Miami welcomed a record-breaking 16 million visitors between late 2017 and mid-2018, a number that was achieved despite the destination being hit by Hurricane Irma.
The increase in overnight visitors drove even more good news for the destination, including a record-breaking $26.5 billion in expenditures, which is an increase of more than two percent compared to the same time period the previous year.
The strength of Greater Miami’s travel and tourism industry is especially evident in hotel performance where revenue per available room (RevPar) grew by more than +10% over the same time period the previous year, according to data released by the Greater Miami Convention & Visitors Bureau (GMCVB).
“Tourism growth was predominately due to leisure business as the $620-million renovated Miami Beach Convention Center (MBCC) remained offline to conventions during the construction process,” the GMCVB said in a statement. “Now, as the new MBCC nears completion and can once again host citywide conventions, the destination is poised to benefit from further economic impact generated by the meetings industry.”
The bureau described the convention center as the anchor for the city’s meetings and conventions industry.
Newly reimagined with an injection $620 million, the expanded MBCC includes a new 60,000 square-foot-grand-ballroom, 500,000 feet of exhibit space, 84 breakout rooms, and a new six-acre public park to serve as incremental event space.
In September, Miami and the Beaches welcomed the American Health Information Management Association (AHIMA), its first citywide convention since the MBCC began its multi-phase renovation project.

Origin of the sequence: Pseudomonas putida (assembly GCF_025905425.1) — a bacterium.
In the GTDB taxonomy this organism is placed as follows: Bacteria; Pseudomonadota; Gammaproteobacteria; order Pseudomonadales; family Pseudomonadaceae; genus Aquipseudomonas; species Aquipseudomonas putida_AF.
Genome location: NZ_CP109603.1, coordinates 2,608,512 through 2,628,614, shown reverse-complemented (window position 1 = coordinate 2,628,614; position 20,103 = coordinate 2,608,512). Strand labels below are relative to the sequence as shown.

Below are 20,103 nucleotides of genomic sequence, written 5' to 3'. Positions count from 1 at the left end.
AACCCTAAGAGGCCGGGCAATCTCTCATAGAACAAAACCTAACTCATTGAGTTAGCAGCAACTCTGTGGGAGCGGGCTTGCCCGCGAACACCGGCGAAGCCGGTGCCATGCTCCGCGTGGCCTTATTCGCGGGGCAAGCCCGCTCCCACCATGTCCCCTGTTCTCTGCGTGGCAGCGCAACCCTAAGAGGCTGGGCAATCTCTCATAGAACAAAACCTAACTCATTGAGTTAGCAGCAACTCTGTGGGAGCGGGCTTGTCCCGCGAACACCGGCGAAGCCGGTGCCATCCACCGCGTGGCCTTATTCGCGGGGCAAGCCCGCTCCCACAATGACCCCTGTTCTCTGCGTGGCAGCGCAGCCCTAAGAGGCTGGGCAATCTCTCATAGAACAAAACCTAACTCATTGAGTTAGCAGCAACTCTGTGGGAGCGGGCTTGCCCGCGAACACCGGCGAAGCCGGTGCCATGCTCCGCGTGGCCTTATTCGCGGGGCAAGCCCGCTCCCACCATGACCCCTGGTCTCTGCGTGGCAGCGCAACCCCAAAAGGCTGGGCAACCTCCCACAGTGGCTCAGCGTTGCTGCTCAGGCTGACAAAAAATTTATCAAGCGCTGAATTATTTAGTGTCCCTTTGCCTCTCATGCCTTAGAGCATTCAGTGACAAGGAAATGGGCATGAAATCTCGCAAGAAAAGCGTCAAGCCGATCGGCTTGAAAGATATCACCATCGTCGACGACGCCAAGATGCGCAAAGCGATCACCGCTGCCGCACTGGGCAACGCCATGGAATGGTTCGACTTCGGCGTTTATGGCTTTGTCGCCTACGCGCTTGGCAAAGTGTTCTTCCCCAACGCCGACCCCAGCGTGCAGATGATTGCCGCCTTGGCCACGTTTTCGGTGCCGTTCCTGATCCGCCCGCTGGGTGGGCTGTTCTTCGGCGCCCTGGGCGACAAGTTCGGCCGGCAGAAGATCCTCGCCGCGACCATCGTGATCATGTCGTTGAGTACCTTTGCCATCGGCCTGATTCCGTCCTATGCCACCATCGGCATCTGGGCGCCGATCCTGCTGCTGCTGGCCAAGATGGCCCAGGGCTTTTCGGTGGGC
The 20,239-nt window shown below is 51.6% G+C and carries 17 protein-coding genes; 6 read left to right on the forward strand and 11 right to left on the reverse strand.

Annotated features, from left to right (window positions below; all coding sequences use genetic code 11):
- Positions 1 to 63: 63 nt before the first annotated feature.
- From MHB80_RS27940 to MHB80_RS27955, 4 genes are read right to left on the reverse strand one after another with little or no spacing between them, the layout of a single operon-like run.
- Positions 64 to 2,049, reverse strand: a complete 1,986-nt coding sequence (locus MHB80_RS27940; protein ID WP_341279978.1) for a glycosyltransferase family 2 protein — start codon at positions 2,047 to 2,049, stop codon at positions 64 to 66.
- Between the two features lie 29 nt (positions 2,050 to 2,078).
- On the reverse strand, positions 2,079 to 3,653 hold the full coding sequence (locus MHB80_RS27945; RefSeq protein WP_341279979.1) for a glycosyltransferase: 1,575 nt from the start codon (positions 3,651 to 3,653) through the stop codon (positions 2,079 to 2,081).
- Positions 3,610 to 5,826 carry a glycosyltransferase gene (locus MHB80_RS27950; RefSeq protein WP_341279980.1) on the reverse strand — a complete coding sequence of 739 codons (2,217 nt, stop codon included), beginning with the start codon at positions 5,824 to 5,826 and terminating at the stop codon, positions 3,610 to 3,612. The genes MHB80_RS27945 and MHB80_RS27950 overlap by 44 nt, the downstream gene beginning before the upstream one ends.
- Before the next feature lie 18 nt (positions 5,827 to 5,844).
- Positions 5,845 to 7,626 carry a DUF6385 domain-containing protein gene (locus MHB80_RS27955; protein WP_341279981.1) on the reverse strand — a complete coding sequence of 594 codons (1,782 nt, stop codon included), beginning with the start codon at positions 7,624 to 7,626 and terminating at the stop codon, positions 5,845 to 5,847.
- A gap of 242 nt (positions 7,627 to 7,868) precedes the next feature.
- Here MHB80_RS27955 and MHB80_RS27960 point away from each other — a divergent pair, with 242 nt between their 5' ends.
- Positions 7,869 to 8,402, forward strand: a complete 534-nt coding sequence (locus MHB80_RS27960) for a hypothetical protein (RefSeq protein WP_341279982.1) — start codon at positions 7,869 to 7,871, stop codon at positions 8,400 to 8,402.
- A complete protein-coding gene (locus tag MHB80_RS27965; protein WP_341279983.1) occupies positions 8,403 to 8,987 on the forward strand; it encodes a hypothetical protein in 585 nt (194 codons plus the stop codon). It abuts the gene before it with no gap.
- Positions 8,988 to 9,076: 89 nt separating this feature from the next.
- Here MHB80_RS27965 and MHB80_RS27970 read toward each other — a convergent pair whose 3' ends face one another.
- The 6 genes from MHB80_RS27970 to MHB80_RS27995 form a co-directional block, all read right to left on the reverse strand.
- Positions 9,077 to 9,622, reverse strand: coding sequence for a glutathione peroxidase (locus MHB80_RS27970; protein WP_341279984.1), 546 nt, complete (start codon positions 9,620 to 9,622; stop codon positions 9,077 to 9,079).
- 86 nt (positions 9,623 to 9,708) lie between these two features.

This week the destination will host The International Society of Aesthetic Plastic Surgery (ISAPS) in the convention center’s newly transformed four interior halls.
Over the course of just two months, the two conventions are forecasted to generate about $10 million in economic impact for the local community, the GMCVB said.
“Tourism numbers are up at record-breaking levels in the destination despite a hurricane and a convention center that was offline to citywide conventions during renovations,” said William Talbert, III, CDME, president and CEO for the GMCVB. “Thanks to community partnerships, tourism infrastructure investment and GMCVB destination marketing programs, the tourism industry remained vibrant and steadfast while fueling growth in hospitality jobs for the community. The travel industry’s future is bright for Greater Miami.”
During the first nine months of 2018, Greater Miami and the Beaches led the rate of growth in hotel revenue-per-available-room (RevPar), hotel occupancy and hotel room rate among STR’s top 25 hotel markets in the country.
The bureau attributes that success in part to its own “Hotels First” Marketing Initiative, which positions hotels as the focal point of a visitor’s vacation.
That marketing initiative worked in tandem with the GMCVB’s “Found in Miami” global marketing campaign calling on travelers to discover the rich heritage of greater Miami’s multicultural neighborhoods.
The bureau also recently formed a few new divisions, that have also contributed to the destination’s success. The Multicultural Tourism & Development division and the Sports & Entertainment Tourism division have re-energized two emerging sectors and generated increased hotel demand.